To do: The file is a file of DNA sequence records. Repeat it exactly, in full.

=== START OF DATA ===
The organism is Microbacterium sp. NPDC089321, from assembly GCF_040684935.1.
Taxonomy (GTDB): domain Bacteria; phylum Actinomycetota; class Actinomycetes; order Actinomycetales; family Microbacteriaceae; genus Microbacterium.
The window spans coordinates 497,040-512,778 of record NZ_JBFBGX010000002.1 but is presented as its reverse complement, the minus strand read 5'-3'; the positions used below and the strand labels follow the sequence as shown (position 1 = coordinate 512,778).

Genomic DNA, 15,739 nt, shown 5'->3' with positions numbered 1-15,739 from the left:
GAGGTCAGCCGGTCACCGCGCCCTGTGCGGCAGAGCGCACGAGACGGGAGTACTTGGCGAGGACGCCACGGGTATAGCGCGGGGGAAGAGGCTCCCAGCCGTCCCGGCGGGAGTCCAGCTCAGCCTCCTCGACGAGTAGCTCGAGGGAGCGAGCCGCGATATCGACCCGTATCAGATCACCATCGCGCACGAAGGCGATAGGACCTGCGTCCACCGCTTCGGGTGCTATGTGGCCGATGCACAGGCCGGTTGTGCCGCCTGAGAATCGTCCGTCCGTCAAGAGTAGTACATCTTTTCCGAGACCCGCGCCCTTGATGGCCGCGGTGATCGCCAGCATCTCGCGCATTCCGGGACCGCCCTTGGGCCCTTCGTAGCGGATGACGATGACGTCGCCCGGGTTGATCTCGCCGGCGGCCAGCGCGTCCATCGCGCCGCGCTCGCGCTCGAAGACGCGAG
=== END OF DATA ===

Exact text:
The organism is Microbacterium sp. NPDC089321, from assembly GCF_040684935.1.
Taxonomy (GTDB): domain Bacteria; phylum Actinomycetota; class Actinomycetes; order Actinomycetales; family Microbacteriaceae; genus Microbacterium.
The window spans coordinates 497,040-512,778 of record NZ_JBFBGX010000002.1 but is presented as its reverse complement, the minus strand read 5'-3'; the positions used below and the strand labels follow the sequence as shown (position 1 = coordinate 512,778).

Genomic DNA, 15,739 nt, shown 5'->3' with positions numbered 1-15,739 from the left:
GAGGTCAGCCGGTCACCGCGCCCTGTGCGGCAGAGCGCACGAGACGGGAGTACTTGGCGAGGACGCCACGGGTATAGCGCGGGGGAAGAGGCTCCCAGCCGTCCCGGCGGGAGTCCAGCTCAGCCTCCTCGACGAGTAGCTCGAGGGAGCGAGCCGCGATATCGACCCGTATCAGATCACCATCGCGCACGAAGGCGATAGGACCTGCGTCCACCGCTTCGGGTGCTATGTGGCCGATGCACAGGCCGGTTGTGCCGCCTGAGAATCGTCCGTCCGTCAAGAGTAGTACATCTTTTCCGAGACCCGCGCCCTTGATGGCCGCGGTGATCGCCAGCATCTCGCGCATTCCGGGACCGCCCTTGGGCCCTTCGTAGCGGATGACGATGACGTCGCCCGGGTTGATCTCGCCGGCGGCCAGCGCGTCCATCGCGCCGCGCTCGCGCTCGAAGACGCGAG